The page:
Family members

  • Family members of EEA citizens acquire the right of permanent residence and receive the same certificate if they are EEA citizens themselves.
  • Family members with a third-country nationality are entitled to permanent residence if they have been legally resident in Germany with the EEA citizen for five years (Section 4 a (1) sentence 2 FreizügG / EU). You will then receive a permanent residence card .
  • Family members of a German citizen who has never made use of his freedom of movement under European law (has therefore always lived in Germany) will not receive a certificate of permanent residence or a permanent residence card , because their right of residence is determined solely by the Residence Act . For them, a right of permanent residence in the form of a settlement permit or in the form of an EC long-term residence permit comes into consideration. Generally only the spouse or partner of the German is affected by this, because the children of the German parent (at least also) acquired German citizenship.

Legal character

The certificate of the right of permanent residence is - just like the earlier certificate of freedom of movement - not a residence title under the Residence Act and as such does not establish a right of permanent residence, but merely confirms this. The right of permanent residence arises when the legal eligibility requirements are met. The issuing of the certificate therefore only has a declaratory effect and is not an administrative act. The right of permanent residence must be certified immediately upon application (Section 5 (5) FreizügG / EU).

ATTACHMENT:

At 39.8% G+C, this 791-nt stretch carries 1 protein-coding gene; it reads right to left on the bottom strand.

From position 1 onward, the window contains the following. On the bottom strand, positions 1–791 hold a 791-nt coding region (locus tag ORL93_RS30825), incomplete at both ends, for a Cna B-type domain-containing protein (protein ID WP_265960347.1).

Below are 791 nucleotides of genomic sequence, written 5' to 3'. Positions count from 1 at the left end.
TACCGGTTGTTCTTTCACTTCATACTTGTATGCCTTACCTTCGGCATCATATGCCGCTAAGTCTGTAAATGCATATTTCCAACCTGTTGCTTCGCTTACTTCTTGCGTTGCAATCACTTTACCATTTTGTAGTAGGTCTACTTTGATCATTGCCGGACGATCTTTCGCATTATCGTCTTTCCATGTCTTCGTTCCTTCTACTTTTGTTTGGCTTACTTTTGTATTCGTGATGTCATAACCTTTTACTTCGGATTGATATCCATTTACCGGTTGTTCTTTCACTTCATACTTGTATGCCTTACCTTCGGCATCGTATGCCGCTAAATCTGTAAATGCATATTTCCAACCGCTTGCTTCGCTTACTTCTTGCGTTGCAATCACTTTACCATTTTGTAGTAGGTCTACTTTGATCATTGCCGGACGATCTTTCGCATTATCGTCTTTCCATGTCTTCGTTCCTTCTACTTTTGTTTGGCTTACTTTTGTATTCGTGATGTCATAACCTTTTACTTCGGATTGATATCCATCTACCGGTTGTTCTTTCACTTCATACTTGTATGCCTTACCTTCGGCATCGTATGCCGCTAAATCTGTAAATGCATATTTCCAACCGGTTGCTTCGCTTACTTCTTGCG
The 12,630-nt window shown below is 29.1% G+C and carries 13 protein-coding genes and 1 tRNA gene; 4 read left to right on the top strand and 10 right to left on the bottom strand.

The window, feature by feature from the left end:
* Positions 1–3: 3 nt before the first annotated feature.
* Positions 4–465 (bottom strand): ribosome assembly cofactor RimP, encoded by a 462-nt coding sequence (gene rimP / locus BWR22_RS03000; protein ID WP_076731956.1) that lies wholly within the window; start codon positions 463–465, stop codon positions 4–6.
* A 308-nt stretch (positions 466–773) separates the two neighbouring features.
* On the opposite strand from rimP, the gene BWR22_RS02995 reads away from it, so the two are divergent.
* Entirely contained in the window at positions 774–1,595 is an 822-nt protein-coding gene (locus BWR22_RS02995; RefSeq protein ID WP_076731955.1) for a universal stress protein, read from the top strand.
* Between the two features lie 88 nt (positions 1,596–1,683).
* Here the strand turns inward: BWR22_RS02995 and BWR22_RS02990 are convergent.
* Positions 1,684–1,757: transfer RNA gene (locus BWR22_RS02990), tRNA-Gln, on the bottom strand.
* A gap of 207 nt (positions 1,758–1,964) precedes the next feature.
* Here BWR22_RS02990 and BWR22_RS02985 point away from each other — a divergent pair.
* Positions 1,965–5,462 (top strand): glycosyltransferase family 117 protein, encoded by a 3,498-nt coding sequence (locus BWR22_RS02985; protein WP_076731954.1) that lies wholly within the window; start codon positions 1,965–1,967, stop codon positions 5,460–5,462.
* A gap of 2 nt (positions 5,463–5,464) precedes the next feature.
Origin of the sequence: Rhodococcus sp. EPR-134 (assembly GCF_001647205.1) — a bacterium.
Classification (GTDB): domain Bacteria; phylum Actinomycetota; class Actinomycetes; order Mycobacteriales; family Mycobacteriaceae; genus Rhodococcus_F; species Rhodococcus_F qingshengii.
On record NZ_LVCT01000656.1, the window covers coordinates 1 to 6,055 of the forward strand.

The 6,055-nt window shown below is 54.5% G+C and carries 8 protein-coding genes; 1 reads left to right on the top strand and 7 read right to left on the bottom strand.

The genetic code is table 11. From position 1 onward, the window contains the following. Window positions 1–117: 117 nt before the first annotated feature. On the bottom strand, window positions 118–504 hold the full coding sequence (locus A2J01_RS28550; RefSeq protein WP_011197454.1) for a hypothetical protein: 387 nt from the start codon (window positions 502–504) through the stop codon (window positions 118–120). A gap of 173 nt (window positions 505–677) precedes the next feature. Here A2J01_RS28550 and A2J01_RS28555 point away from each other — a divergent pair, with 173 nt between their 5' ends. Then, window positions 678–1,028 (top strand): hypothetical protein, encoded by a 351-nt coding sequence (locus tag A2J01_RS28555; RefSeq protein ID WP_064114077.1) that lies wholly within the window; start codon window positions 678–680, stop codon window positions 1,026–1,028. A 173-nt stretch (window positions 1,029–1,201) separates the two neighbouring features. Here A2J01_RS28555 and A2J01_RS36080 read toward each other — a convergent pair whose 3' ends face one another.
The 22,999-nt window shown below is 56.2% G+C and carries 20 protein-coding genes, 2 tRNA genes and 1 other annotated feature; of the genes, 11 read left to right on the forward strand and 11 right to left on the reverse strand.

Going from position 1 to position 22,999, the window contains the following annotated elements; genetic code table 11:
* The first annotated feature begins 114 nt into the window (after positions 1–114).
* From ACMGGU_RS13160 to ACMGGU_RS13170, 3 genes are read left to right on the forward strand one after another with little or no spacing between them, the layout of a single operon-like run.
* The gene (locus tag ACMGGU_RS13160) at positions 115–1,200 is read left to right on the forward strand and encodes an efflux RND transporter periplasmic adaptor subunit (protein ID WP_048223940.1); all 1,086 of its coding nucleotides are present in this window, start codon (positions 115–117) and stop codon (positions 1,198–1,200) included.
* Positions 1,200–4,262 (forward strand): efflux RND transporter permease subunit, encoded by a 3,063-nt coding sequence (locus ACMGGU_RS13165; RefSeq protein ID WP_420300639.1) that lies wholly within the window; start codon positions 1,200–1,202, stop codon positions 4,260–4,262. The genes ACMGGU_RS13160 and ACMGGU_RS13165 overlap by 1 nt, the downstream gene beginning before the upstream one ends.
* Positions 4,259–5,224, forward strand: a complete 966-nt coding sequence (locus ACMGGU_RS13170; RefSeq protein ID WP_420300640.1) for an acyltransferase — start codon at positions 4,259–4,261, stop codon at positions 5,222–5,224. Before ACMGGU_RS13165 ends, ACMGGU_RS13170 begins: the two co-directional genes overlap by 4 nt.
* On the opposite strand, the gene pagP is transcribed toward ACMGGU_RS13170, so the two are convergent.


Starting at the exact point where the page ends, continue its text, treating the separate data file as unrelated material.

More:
Loss of permanent residence

The right of permanent residence can be lost if the authority has determined the loss through an administrative act. A loss assessment may only be made for serious reasons after acquiring the right of permanent residence ( Section 6 (4) FreizügG / EU). A loss assessment may only be made for EEA citizens who have lived in Germany for the last ten years and for minors for compelling reasons of public safety. This does not apply to minors if the loss of the right of residence is necessary for the best interests of the child. There can only be compelling reasons of public security if the person concerned has been legally sentenced to a custodial or youth sentence of at least five years for one or more deliberate criminal offenses or if preventive detention was ordered at the last legally binding conviction if the security of the Federal Republic of Germany is affected or if the person concerned poses a terrorist threat (Section 6 (5) FreizügG / EU).